Operation Vengeance: The Astonishing Aerial Ambush That Changed World War II

Morrow. Aug. 2020. 448p. ISBN 9780062938091. $28.99. HIST
The Battle of Guadalcanal in 1942–43 was a pivotal event in the Pacific of World War II, as it denied a strategic base to Japanese forces and was the keystone of the first major land offensive by the Allies. Much of this latest book by retired lieutenant colonel Hampton (The Flight; The Hunter Killers) offers a simplified history of the battle. The author begins by describing how in April 1943, naval intelligence intercepted and decoded a message containing a detailed itinerary for Adm. Isoroku Yamamoto, who led the attack on Pearl Harbor in 1941. Shortly after, a squadron of U.S. Air Force pilots were tasked with ambushing the admiral’s transport. Sixteen P-38s embarked on a risky trip to the admiral’s stop on an island near Bougainville; timing was critical, as there would be only a few minutes when he could be intercepted. There remains some debate over who fired the fatal shots—Hampton maintains that Lt. Rex Barker was the only pilot able to fire directly into the admiral’s plane. Detailed maps and archival photographs are included.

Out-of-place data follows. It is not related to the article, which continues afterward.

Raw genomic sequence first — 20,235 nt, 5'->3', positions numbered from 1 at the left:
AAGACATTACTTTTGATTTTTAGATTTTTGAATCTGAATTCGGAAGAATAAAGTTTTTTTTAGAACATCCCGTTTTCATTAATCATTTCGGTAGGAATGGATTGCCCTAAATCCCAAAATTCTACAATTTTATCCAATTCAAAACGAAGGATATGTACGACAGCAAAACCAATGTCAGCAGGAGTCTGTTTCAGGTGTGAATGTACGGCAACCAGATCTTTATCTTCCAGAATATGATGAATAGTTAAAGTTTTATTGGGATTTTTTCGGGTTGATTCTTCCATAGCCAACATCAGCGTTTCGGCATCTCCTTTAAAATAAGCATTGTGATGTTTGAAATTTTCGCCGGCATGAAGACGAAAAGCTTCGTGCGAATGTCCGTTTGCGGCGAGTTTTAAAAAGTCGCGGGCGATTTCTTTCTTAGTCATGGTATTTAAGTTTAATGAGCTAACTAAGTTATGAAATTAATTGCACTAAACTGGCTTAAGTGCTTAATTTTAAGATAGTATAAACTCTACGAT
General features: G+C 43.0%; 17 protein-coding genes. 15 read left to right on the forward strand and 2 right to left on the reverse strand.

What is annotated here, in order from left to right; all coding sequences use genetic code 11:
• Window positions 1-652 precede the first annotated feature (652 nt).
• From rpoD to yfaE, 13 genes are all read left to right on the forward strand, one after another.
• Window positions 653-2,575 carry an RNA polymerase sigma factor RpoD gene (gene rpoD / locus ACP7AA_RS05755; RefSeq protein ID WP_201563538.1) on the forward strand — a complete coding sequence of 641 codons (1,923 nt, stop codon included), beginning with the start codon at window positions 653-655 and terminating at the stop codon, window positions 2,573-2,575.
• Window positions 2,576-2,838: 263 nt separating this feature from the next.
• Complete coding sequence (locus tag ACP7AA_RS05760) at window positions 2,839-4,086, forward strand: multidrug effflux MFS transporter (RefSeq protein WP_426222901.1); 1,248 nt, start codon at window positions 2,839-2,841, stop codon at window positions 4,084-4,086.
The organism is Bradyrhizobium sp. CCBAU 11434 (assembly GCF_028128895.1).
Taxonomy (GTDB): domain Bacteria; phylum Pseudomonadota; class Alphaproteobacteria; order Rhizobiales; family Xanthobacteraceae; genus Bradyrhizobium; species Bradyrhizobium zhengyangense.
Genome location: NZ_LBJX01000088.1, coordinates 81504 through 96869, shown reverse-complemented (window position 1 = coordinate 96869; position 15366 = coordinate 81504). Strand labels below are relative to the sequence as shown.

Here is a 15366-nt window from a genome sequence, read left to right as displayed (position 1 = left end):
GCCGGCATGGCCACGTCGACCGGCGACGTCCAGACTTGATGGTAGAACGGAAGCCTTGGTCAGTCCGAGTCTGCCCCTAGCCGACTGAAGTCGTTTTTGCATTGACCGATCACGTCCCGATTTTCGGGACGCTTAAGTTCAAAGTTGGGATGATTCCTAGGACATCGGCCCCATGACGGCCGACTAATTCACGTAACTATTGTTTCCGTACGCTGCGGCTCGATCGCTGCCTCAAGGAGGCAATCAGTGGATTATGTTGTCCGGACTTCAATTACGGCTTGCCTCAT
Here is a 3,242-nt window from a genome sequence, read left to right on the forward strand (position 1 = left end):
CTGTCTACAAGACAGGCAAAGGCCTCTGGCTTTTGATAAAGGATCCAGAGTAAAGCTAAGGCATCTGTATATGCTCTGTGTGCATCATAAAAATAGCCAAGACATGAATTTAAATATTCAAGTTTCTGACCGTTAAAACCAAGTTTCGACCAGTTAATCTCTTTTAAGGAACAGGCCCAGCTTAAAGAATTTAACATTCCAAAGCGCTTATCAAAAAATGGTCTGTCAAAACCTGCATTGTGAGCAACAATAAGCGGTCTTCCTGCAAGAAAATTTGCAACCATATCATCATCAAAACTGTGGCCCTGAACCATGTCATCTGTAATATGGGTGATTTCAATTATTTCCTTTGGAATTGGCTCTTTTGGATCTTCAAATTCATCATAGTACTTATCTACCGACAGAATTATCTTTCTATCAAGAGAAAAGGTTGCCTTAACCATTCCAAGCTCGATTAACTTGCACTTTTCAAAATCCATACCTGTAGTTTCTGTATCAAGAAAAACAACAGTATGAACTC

VERDICT Although this history is well documented in World War II literature, the accessible storytelling by Hampton will likely be of interest for aficionados of the period.

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